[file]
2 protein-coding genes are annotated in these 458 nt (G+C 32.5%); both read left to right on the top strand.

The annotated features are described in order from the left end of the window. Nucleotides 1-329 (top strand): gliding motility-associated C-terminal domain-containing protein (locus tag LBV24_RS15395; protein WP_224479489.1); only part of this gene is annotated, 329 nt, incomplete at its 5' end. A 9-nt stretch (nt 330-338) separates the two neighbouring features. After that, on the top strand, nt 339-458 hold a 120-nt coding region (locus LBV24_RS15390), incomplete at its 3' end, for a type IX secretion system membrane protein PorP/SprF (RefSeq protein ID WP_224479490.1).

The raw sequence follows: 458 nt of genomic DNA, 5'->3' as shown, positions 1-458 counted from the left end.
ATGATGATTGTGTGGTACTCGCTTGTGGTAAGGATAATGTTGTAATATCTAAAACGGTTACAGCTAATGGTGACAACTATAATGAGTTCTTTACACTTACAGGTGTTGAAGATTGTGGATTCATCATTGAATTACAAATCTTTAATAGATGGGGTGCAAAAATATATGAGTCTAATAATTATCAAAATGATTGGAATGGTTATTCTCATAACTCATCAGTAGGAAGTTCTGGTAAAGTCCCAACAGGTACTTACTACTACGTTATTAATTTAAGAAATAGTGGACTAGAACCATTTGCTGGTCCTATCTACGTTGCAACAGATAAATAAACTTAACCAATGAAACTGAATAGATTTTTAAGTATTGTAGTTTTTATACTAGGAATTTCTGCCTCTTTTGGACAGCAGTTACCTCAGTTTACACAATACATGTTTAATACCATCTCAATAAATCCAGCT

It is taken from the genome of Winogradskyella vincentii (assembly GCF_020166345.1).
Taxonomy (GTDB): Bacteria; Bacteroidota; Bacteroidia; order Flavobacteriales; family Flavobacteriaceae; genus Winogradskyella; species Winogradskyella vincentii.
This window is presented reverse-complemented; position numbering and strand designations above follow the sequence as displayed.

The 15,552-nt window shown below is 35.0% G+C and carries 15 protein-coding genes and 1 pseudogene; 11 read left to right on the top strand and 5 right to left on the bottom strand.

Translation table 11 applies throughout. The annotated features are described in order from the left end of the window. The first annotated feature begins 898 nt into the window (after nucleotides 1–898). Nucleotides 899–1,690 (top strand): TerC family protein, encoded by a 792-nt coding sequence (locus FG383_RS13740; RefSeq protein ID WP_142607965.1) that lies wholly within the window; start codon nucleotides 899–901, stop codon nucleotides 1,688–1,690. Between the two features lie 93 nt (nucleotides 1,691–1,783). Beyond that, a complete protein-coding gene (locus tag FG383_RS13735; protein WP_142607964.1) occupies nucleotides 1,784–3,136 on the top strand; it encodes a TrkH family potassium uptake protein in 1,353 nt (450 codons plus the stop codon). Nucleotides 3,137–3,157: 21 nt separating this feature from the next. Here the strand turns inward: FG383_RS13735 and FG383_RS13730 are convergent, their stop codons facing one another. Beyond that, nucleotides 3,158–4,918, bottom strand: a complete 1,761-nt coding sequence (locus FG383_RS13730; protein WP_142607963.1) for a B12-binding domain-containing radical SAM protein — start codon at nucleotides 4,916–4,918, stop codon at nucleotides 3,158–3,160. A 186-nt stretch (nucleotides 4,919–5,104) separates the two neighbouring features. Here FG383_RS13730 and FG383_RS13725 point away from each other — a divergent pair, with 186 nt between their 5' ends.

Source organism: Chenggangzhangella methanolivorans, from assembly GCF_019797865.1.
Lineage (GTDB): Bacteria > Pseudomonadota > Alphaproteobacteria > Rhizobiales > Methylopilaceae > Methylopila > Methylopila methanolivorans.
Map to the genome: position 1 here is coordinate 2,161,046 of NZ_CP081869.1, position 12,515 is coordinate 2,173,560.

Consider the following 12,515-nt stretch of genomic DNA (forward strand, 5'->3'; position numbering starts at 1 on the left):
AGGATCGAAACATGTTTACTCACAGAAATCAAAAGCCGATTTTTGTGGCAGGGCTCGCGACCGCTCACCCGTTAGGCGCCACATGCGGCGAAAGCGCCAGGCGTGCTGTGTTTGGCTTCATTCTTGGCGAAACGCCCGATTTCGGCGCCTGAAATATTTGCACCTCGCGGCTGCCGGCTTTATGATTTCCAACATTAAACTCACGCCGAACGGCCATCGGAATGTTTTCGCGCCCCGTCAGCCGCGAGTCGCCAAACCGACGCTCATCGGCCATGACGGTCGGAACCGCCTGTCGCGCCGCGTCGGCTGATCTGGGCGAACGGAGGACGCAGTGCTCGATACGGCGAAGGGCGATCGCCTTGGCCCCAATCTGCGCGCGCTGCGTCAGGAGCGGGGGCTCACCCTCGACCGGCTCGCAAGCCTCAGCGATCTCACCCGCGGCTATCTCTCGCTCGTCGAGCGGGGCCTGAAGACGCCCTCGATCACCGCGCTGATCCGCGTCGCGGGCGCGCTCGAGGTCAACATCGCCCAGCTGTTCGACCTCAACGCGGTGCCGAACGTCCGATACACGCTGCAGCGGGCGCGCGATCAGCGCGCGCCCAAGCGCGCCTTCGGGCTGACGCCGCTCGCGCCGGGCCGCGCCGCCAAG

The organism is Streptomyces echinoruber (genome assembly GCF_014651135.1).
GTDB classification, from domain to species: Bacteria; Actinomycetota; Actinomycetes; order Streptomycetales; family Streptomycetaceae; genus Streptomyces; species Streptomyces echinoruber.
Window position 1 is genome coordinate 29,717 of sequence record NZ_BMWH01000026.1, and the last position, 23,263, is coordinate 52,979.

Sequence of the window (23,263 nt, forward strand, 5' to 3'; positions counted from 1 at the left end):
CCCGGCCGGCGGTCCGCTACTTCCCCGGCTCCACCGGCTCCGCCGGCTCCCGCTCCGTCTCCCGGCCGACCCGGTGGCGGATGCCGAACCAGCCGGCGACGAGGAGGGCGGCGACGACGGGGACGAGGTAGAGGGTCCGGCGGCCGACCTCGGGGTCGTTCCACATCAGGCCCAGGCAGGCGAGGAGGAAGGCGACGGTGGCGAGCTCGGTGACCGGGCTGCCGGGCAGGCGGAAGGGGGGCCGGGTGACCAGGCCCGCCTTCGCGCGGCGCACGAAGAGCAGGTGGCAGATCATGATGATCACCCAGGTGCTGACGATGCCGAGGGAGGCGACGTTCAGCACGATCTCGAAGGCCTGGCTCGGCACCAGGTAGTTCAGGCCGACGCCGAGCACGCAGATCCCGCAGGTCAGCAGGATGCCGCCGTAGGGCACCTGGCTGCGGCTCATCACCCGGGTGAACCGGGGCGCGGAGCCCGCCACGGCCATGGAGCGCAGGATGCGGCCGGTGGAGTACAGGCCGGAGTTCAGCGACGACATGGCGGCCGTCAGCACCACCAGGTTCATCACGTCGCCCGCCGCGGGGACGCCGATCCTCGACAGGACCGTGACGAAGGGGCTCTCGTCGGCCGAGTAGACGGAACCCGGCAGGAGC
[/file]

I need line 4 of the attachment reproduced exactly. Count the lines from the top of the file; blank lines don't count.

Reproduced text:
ATGATGATTGTGTGGTACTCGCTTGTGGTAAGGATAATGTTGTAATATCTAAAACGGTTACAGCTAATGGTGACAACTATAATGAGTTCTTTACACTTACAGGTGTTGAAGATTGTGGATTCATCATTGAATTACAAATCTTTAATAGATGGGGTGCAAAAATATATGAGTCTAATAATTATCAAAATGATTGGAATGGTTATTCTCATAACTCATCAGTAGGAAGTTCTGGTAAAGTCCCAACAGGTACTTACTACTACGTTATTAATTTAAGAAATAGTGGACTAGAACCATTTGCTGGTCCTATCTACGTTGCAACAGATAAATAAACTTAACCAATGAAACTGAATAGATTTTTAAGTATTGTAGTTTTTATACTAGGAATTTCTGCCTCTTTTGGACAGCAGTTACCTCAGTTTACACAATACATGTTTAATACCATCTCAATAAATCCAGCT